It is 1946, the Second World War is over, and the country of Germany has been divided into four zones - British, French, Russian, and American. The city of Hamburg is in the British Occupied Zone and it is here that Colonel Lewis Morgan is one of the top people in charge of rebuilding the city. As a higher-up in the military, Colonel Morgan has been requisitioned a house on the banks of the Elbe River to live in with his grieving wife Rachael, and their son Edmund.
But while others are forcing the German owners out of their homes so they can live in them, Colonel Morgan can't bring himself to do it. Instead, he proposes that the owner, a widower and his teenage daughter, remain living in the home with his family. This decision leads to a charged atmosphere in which everyone in the home must confront their grief and misconceptions head on.
The Aftermath by Rhidian Brook is a novel about war, loyalty, passion, commitment, and betrayal. Inspired by the real life story of Brook's grandfather, the book is an exercise in the power of forgiveness.
I found this part of history fascinating to read in novel form. We know so much about what happened during the war, but for those of us who don't live in Europe, there isn't as much focus on the rebuilding in our textbooks. Even as a student of history, the de-Nazification program put on by the British in Germany isn't something I knew much about. What I really appreciated about this book was the balance between history and story. This book really is about the characters and their stories but I also felt like I learned so much about this time in history.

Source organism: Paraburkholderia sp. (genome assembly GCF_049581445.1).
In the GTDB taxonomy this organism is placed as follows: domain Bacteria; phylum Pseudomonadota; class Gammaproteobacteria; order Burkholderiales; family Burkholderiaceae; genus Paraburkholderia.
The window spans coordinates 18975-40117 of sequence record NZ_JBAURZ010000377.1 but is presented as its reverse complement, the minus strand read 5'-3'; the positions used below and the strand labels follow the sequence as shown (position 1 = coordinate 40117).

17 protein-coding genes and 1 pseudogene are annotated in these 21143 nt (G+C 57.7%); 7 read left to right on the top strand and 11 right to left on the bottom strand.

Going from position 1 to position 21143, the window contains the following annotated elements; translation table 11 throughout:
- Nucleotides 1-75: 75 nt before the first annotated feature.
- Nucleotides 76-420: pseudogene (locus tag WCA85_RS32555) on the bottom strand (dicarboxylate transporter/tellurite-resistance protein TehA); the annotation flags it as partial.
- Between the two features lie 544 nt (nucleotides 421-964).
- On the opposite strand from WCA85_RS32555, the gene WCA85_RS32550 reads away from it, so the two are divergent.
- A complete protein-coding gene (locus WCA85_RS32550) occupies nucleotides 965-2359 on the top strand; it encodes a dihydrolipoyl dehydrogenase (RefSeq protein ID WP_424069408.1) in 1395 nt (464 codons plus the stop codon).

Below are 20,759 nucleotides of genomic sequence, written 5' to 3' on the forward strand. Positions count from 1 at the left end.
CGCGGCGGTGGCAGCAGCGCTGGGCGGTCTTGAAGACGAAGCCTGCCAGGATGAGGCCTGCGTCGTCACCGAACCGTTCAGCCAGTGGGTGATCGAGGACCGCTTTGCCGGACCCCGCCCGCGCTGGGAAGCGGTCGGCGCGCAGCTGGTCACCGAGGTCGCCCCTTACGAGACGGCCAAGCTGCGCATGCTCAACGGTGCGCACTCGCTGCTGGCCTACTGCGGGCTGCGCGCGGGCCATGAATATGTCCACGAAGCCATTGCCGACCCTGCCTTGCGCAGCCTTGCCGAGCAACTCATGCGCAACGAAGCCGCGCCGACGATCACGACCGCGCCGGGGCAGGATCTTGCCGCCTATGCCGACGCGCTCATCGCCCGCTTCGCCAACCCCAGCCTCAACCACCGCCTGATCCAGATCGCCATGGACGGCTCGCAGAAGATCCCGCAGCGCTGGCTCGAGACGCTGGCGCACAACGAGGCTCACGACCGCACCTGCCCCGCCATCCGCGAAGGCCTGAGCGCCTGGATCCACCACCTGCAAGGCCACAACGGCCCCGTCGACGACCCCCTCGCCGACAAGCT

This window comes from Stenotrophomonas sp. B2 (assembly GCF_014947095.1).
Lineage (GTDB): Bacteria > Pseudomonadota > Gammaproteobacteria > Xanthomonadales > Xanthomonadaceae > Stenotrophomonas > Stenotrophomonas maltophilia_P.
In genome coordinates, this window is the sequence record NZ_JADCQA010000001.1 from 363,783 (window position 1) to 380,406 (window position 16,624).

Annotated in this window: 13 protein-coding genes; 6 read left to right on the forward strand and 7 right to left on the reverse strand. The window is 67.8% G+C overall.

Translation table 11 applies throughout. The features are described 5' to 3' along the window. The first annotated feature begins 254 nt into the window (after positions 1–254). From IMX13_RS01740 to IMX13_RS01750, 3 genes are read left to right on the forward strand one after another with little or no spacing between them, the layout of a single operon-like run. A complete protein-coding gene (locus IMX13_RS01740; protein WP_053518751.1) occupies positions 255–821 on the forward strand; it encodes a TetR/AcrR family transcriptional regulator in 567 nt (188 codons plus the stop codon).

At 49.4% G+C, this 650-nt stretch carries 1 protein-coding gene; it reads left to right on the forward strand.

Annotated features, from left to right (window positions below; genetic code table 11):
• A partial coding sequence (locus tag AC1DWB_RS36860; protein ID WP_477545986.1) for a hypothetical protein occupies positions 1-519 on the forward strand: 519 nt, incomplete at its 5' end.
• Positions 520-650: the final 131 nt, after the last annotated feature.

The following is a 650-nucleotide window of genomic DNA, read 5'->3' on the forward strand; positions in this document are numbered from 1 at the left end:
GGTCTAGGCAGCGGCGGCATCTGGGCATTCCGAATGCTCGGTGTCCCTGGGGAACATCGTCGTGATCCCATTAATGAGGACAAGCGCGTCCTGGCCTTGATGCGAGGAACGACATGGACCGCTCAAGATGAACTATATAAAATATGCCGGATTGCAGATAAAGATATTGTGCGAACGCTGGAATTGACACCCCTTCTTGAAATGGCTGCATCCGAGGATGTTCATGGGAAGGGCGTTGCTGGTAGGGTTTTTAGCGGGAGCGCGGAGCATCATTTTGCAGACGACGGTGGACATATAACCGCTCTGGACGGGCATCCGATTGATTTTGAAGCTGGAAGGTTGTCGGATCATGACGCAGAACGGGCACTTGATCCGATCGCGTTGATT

There is so much to think about while reading this book. Each character is going through a struggle of their own, affected by the war in so many different ways, and they all take different paths in dealing with their pain. What I thought was very well-written in this book was that regardless of their past or their "side" you felt strongly for each character.
At the beginning of the book I wasn't sure if it was going to be for me. What drew me in was the premise of the English and German family living together in the same house so soon after the war. Then I read the article in The Telegraph about how Brook's own grandfather inspired the book as he found himself in the position requisitioning a home and making the decision to allow the German family to stay. Knowing that this was a real-life act of kindness really brought the book to life, even if other parts of the book are entirely fiction.
All in all, even in the times where it didn't feel like there was much happening plot-wise this was a book that made me want to continue reading straight through to the end. It's one of those books that isn't earth-shattering but I'm still glad I made the decision to read it. There is definitely a lot to be learned here.
The article in The Telegraph can be found here.
I received a copy of this book courtesy of Random House of Canada. The opinions expressed above are purely my own.